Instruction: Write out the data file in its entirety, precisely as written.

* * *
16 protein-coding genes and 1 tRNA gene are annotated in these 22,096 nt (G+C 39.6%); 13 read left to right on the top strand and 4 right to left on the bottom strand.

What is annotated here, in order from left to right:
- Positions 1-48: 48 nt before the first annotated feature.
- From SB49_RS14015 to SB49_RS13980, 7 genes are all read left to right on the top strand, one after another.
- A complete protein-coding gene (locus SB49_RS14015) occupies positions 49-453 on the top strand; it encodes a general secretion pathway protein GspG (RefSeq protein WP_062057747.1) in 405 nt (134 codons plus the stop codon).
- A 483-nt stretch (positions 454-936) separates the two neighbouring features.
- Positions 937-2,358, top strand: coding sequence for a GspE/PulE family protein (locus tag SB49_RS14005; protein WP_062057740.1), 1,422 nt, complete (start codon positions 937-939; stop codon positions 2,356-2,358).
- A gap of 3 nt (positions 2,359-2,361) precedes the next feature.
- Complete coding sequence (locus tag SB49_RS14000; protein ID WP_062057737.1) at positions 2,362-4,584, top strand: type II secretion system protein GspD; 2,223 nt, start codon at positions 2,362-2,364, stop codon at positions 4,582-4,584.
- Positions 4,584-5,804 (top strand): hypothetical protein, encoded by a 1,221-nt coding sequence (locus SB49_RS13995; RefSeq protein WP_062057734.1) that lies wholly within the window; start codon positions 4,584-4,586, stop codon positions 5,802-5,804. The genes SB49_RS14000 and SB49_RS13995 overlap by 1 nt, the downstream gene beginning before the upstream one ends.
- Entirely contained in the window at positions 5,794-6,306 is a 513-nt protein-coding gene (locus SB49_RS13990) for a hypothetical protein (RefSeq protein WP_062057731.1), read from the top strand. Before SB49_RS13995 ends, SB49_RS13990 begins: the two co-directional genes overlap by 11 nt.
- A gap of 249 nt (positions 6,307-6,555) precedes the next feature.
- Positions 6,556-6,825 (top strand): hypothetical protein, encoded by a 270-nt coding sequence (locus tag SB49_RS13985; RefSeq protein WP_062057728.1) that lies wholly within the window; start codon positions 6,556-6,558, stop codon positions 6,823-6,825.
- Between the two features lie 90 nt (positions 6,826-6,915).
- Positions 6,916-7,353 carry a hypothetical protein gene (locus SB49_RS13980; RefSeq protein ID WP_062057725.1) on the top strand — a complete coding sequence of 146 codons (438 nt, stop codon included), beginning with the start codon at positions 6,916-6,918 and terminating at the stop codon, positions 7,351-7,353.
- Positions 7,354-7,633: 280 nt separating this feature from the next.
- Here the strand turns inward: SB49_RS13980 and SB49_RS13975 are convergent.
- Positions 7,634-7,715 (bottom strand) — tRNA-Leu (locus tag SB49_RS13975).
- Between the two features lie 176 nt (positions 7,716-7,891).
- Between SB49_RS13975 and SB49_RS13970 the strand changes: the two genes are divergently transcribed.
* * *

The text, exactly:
16 protein-coding genes and 1 tRNA gene are annotated in these 22,096 nt (G+C 39.6%); 13 read left to right on the top strand and 4 right to left on the bottom strand.

What is annotated here, in order from left to right:
- Positions 1-48: 48 nt before the first annotated feature.
- From SB49_RS14015 to SB49_RS13980, 7 genes are all read left to right on the top strand, one after another.
- A complete protein-coding gene (locus SB49_RS14015) occupies positions 49-453 on the top strand; it encodes a general secretion pathway protein GspG (RefSeq protein WP_062057747.1) in 405 nt (134 codons plus the stop codon).
- A 483-nt stretch (positions 454-936) separates the two neighbouring features.
- Positions 937-2,358, top strand: coding sequence for a GspE/PulE family protein (locus tag SB49_RS14005; protein WP_062057740.1), 1,422 nt, complete (start codon positions 937-939; stop codon positions 2,356-2,358).
- A gap of 3 nt (positions 2,359-2,361) precedes the next feature.
- Complete coding sequence (locus tag SB49_RS14000; protein ID WP_062057737.1) at positions 2,362-4,584, top strand: type II secretion system protein GspD; 2,223 nt, start codon at positions 2,362-2,364, stop codon at positions 4,582-4,584.
- Positions 4,584-5,804 (top strand): hypothetical protein, encoded by a 1,221-nt coding sequence (locus SB49_RS13995; RefSeq protein WP_062057734.1) that lies wholly within the window; start codon positions 4,584-4,586, stop codon positions 5,802-5,804. The genes SB49_RS14000 and SB49_RS13995 overlap by 1 nt, the downstream gene beginning before the upstream one ends.
- Entirely contained in the window at positions 5,794-6,306 is a 513-nt protein-coding gene (locus SB49_RS13990) for a hypothetical protein (RefSeq protein WP_062057731.1), read from the top strand. Before SB49_RS13995 ends, SB49_RS13990 begins: the two co-directional genes overlap by 11 nt.
- A gap of 249 nt (positions 6,307-6,555) precedes the next feature.
- Positions 6,556-6,825 (top strand): hypothetical protein, encoded by a 270-nt coding sequence (locus tag SB49_RS13985; RefSeq protein WP_062057728.1) that lies wholly within the window; start codon positions 6,556-6,558, stop codon positions 6,823-6,825.
- Between the two features lie 90 nt (positions 6,826-6,915).
- Positions 6,916-7,353 carry a hypothetical protein gene (locus SB49_RS13980; RefSeq protein ID WP_062057725.1) on the top strand — a complete coding sequence of 146 codons (438 nt, stop codon included), beginning with the start codon at positions 6,916-6,918 and terminating at the stop codon, positions 7,351-7,353.
- Positions 7,354-7,633: 280 nt separating this feature from the next.
- Here the strand turns inward: SB49_RS13980 and SB49_RS13975 are convergent.
- Positions 7,634-7,715 (bottom strand) — tRNA-Leu (locus tag SB49_RS13975).
- Between the two features lie 176 nt (positions 7,716-7,891).
- Between SB49_RS13975 and SB49_RS13970 the strand changes: the two genes are divergently transcribed.